I've said this before about other books, but it fits well here: this is not an easy book to read. That isn't to say it isn't a good book, or that it doesn't hold the reader's attention, but that there are several trigger areas that may be difficult for many readers. Marriage struggles, infidelity, miscarriage, unplanned pregnancy, statutory rape, drug and alcohol use, and prostitutes - all topics included in this book. Logical in the storyline, dealt with sensitively, but there all the same. The overarching theme of the story is what Will and Melanie have to do to heal their marriage, and whether they're willing to deal with their pasts and their individual mistakes and scars to get to a better place, together. Their storyline is done well; it's not glossed over, it's not made to seem easy, but they both have to put a lot of work into understanding where the other person is coming from. Society frequently tells us that if a marriage is broken, it's easier to dispose of it and move on than to invest in the reparation of the relationship. This book says differently, and it's an important message.
I give this book 4 stars; books that tackle hard topics can't be easy to write, but this book does it well.
I do wish I had known this was book 2, however, because I would have liked knowing some of the characters better from their earlier story.
You can find Veil of Secrets HERE.
You can find Shannon Ethridge's site HERE (along with lots of resources related to the topics she writes about).
You can find Kathryn Mackel's site HERE.
I received a copy of this book from Thomas Nelson as part of the BookLook Bloggers program, in exchange for my honest review.
Tuesday, August 5, 2014
Perla Long arrives in 1954 Wise, West Virginia with a daughter, no husband, and a mysterious gift with food. The fatherless daughter raises eyebrows and turns some backs, but when the town experiences a horrible drought, can they allow themselves to see Perla's gift as a miracle, or will they continue to suspect the devil's work? Can Casewell Phillips see past his initial judgement of Perla to the woman she is and the lessons she can teach if he's willing to open his heart to the God of forgiveness?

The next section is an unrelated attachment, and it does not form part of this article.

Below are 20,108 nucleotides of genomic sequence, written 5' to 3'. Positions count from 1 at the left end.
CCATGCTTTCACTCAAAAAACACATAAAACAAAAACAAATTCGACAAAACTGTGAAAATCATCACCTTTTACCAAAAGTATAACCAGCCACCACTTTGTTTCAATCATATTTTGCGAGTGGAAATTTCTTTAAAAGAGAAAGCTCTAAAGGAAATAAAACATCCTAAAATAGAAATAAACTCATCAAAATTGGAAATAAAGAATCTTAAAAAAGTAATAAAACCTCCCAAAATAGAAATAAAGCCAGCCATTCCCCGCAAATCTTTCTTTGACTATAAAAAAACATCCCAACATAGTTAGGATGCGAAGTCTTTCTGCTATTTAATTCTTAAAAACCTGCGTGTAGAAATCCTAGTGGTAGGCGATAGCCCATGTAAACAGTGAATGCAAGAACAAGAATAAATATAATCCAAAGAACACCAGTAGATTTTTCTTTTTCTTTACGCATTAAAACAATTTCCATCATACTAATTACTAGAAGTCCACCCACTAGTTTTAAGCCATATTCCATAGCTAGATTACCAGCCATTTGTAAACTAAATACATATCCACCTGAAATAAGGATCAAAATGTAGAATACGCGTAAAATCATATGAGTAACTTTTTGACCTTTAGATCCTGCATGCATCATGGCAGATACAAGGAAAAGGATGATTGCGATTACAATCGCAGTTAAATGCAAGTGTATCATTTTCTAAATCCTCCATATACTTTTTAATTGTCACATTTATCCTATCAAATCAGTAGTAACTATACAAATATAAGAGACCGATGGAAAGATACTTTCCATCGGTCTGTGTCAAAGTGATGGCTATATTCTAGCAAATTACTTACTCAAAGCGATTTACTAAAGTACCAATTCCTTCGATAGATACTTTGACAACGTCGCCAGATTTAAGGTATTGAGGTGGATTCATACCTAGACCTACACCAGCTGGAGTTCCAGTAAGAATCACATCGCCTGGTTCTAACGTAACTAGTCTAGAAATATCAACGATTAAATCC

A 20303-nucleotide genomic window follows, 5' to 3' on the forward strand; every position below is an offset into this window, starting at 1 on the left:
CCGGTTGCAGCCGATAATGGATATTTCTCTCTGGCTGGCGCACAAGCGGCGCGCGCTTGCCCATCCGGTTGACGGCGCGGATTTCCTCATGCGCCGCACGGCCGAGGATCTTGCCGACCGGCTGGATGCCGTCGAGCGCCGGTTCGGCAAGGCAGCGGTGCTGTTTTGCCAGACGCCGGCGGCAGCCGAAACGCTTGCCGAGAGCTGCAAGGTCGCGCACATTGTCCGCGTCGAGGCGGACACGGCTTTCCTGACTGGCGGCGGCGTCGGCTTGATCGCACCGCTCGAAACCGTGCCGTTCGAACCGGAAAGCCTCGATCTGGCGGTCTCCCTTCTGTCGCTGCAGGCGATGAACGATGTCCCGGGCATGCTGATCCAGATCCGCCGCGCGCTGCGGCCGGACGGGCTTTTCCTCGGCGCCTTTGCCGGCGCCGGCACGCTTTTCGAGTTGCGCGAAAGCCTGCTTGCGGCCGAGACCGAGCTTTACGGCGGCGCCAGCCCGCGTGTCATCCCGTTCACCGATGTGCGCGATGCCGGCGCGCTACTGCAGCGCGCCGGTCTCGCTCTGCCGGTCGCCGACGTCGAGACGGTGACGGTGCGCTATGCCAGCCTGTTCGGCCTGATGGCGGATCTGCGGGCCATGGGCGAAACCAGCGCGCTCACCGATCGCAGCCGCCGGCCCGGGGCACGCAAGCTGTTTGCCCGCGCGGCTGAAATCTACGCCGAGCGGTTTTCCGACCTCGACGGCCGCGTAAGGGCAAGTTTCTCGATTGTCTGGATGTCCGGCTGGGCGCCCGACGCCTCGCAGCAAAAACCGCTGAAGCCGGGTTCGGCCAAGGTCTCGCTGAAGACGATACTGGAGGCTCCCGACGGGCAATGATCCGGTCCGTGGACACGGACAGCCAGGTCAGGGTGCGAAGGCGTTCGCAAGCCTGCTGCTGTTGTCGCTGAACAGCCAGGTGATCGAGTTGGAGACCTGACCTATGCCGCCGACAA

I've been in a book slump lately, picking up several books and not getting more than a chapter or two into them before setting them aside. This novel, however, didn't get set down much at all in the day and a half it took me to read it. While Perla's gift with food should seem illogical, it fits within the book and serves as a catalyst to change for so many of the characters, bringing healing and forgiveness and opening doors long since closed. As she says at one point in the book, "All too often sorrow and joy come skipping into your life holding hands." This could be the summary statement for this book; even as the town withers away within the drought, miracles happen, lives are changed, love is found, and fresh chances are given.
I loved how the author not only weaved together so many stories of characters needing forgiveness, but she used unusual folks to deliver the messages they needed to hear. For instance, the town drunk, long left alone, turns out to have his own story to tell, and forgiveness to both extend and receive. As a reader, I felt invested in this small town, its people, and their need for a healed community to move forward. The circumstances of a drought forcing them to rely on each other and to get past their misconceptions gave depth to a story and intriguing cast of characters.
I give this story 4 stars. I'm excited that it's the first in a series, and I look forward to reading more from this author!
You can find A Miracle in a Dry Season HERE.
You can find the author's website HERE. (I may have to try the peach cobbler recipe; I only wish I had seen the apron contest before it ended - my children look adorable in their aprons!)
You can connect with the author on Facebook HERE.
I received a copy of this book from Bethany House publishers, in exchange for my honest review.